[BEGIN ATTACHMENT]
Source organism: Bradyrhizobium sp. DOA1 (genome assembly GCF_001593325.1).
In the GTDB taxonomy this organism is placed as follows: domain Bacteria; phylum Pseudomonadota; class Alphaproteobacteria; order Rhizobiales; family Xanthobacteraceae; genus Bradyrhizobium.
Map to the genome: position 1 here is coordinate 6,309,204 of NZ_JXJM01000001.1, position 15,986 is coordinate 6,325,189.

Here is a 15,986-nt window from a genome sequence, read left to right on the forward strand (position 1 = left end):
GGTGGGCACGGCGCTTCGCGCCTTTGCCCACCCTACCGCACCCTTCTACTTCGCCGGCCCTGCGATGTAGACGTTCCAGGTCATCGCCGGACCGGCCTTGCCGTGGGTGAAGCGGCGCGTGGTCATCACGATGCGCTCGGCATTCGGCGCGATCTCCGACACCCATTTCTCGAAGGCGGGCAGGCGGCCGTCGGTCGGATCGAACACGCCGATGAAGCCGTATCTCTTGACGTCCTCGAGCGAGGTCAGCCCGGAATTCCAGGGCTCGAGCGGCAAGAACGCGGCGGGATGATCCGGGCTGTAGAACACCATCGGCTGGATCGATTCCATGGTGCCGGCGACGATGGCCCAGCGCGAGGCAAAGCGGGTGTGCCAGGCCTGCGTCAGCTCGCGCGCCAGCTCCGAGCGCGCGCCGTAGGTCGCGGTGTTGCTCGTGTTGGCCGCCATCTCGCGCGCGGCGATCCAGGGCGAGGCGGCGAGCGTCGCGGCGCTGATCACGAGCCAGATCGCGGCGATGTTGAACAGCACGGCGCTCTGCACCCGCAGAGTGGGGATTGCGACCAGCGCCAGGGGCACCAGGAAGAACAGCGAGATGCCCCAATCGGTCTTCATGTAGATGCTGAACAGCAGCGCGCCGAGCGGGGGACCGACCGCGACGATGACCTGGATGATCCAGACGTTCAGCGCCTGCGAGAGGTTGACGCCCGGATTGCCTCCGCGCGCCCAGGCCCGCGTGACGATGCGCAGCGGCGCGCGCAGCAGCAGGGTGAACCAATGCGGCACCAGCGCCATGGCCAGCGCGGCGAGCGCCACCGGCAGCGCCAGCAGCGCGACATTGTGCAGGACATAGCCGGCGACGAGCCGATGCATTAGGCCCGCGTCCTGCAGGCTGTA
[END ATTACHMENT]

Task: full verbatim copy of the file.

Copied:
Source organism: Bradyrhizobium sp. DOA1 (genome assembly GCF_001593325.1).
In the GTDB taxonomy this organism is placed as follows: domain Bacteria; phylum Pseudomonadota; class Alphaproteobacteria; order Rhizobiales; family Xanthobacteraceae; genus Bradyrhizobium.
Map to the genome: position 1 here is coordinate 6,309,204 of NZ_JXJM01000001.1, position 15,986 is coordinate 6,325,189.

Here is a 15,986-nt window from a genome sequence, read left to right on the forward strand (position 1 = left end):
GGTGGGCACGGCGCTTCGCGCCTTTGCCCACCCTACCGCACCCTTCTACTTCGCCGGCCCTGCGATGTAGACGTTCCAGGTCATCGCCGGACCGGCCTTGCCGTGGGTGAAGCGGCGCGTGGTCATCACGATGCGCTCGGCATTCGGCGCGATCTCCGACACCCATTTCTCGAAGGCGGGCAGGCGGCCGTCGGTCGGATCGAACACGCCGATGAAGCCGTATCTCTTGACGTCCTCGAGCGAGGTCAGCCCGGAATTCCAGGGCTCGAGCGGCAAGAACGCGGCGGGATGATCCGGGCTGTAGAACACCATCGGCTGGATCGATTCCATGGTGCCGGCGACGATGGCCCAGCGCGAGGCAAAGCGGGTGTGCCAGGCCTGCGTCAGCTCGCGCGCCAGCTCCGAGCGCGCGCCGTAGGTCGCGGTGTTGCTCGTGTTGGCCGCCATCTCGCGCGCGGCGATCCAGGGCGAGGCGGCGAGCGTCGCGGCGCTGATCACGAGCCAGATCGCGGCGATGTTGAACAGCACGGCGCTCTGCACCCGCAGAGTGGGGATTGCGACCAGCGCCAGGGGCACCAGGAAGAACAGCGAGATGCCCCAATCGGTCTTCATGTAGATGCTGAACAGCAGCGCGCCGAGCGGGGGACCGACCGCGACGATGACCTGGATGATCCAGACGTTCAGCGCCTGCGAGAGGTTGACGCCCGGATTGCCTCCGCGCGCCCAGGCCCGCGTGACGATGCGCAGCGGCGCGCGCAGCAGCAGGGTGAACCAATGCGGCACCAGCGCCATGGCCAGCGCGGCGAGCGCCACCGGCAGCGCCAGCAGCGCGACATTGTGCAGGACATAGCCGGCGACGAGCCGATGCATTAGGCCCGCGTCCTGCAGGCTGTA